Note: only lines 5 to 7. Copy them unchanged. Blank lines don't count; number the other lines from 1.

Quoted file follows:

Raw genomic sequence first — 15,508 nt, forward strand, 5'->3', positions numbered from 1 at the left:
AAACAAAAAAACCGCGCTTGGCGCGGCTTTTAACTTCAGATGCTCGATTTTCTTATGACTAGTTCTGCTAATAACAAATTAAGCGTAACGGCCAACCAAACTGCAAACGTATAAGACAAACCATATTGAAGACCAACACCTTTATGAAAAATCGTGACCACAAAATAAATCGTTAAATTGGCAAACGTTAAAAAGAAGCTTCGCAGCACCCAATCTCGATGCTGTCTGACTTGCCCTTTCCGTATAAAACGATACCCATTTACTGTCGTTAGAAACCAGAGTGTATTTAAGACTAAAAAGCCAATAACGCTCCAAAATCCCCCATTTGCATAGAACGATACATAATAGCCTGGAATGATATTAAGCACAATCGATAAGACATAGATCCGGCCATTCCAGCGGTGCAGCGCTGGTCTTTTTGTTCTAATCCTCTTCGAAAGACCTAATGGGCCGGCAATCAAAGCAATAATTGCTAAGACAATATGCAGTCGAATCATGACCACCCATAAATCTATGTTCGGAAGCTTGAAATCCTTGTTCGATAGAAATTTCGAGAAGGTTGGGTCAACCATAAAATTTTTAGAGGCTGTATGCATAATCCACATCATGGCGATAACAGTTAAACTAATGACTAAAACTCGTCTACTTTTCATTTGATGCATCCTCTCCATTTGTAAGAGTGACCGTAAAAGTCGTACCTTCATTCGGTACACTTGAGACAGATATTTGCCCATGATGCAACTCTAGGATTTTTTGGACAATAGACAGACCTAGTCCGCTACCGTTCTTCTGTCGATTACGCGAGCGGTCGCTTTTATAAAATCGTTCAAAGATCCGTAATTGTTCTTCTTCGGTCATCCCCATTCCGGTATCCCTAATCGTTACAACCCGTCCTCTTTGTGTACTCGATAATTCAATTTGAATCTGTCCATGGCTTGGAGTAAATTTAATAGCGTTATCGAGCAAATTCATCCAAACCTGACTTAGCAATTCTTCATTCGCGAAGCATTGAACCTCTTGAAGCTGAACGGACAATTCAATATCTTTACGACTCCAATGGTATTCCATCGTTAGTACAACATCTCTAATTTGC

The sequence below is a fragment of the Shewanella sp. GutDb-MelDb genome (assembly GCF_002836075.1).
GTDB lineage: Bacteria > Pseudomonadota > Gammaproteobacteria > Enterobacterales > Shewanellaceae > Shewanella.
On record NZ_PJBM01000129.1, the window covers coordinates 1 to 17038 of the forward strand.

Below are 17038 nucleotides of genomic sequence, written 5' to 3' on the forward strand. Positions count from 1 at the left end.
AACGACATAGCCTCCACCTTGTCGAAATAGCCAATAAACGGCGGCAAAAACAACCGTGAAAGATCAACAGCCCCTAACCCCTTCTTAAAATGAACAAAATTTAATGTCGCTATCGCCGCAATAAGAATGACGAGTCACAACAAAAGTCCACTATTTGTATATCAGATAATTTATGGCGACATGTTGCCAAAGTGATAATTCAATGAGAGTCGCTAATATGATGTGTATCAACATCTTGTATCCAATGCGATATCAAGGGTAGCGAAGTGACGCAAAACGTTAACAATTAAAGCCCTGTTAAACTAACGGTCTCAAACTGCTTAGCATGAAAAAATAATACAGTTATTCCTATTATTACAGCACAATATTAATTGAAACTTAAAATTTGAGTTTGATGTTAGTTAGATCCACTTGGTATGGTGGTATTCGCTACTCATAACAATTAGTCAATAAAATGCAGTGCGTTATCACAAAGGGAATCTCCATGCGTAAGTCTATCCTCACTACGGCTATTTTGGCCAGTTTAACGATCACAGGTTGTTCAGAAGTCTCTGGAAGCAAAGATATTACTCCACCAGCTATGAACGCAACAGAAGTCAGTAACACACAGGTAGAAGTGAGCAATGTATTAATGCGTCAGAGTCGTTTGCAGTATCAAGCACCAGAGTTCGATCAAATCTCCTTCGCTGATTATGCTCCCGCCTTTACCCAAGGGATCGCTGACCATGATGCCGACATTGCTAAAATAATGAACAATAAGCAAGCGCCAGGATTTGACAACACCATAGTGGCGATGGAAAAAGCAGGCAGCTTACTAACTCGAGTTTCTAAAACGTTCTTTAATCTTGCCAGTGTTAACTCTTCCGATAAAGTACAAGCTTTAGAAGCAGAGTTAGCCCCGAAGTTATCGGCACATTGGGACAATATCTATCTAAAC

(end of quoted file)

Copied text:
On record NZ_PJBM01000129.1, the window covers coordinates 1 to 17038 of the forward strand.

Below are 17038 nucleotides of genomic sequence, written 5' to 3' on the forward strand. Positions count from 1 at the left end.
AACGACATAGCCTCCACCTTGTCGAAATAGCCAATAAACGGCGGCAAAAACAACCGTGAAAGATCAACAGCCCCTAACCCCTTCTTAAAATGAACAAAATTTAATGTCGCTATCGCCGCAATAAGAATGACGAGTCACAACAAAAGTCCACTATTTGTATATCAGATAATTTATGGCGACATGTTGCCAAAGTGATAATTCAATGAGAGTCGCTAATATGATGTGTATCAACATCTTGTATCCAATGCGATATCAAGGGTAGCGAAGTGACGCAAAACGTTAACAATTAAAGCCCTGTTAAACTAACGGTCTCAAACTGCTTAGCATGAAAAAATAATACAGTTATTCCTATTATTACAGCACAATATTAATTGAAACTTAAAATTTGAGTTTGATGTTAGTTAGATCCACTTGGTATGGTGGTATTCGCTACTCATAACAATTAGTCAATAAAATGCAGTGCGTTATCACAAAGGGAATCTCCATGCGTAAGTCTATCCTCACTACGGCTATTTTGGCCAGTTTAACGATCACAGGTTGTTCAGAAGTCTCTGGAAGCAAAGATATTACTCCACCAGCTATGAACGCAACAGAAGTCAGTAACACACAGGTAGAAGTGAGCAATGTATTAATGCGTCAGAGTCGTTTGCAGTATCAAGCACCAGAGTTCGATCAAATCTCCTTCGCTGATTATGCTCCCGCCTTTACCCAAGGGATCGCTGACCATGATGCCGACATTGCTAAAATAATGAACAATAAGCAAGCGCCAGGATTTGACAACACCATAGTGGCGATGGAAAAAGCAGGCAGCTTACTAACTCGAGTTTCTAAAACGTTCTTTAATCTTGCCAGTGTTAACTCTTCCGATAAAGTACAAGCTTTAGAAGCAGAGTTAGCCCCGAAGTTATCGGCACATTGGGACAATATCTATCTAAAC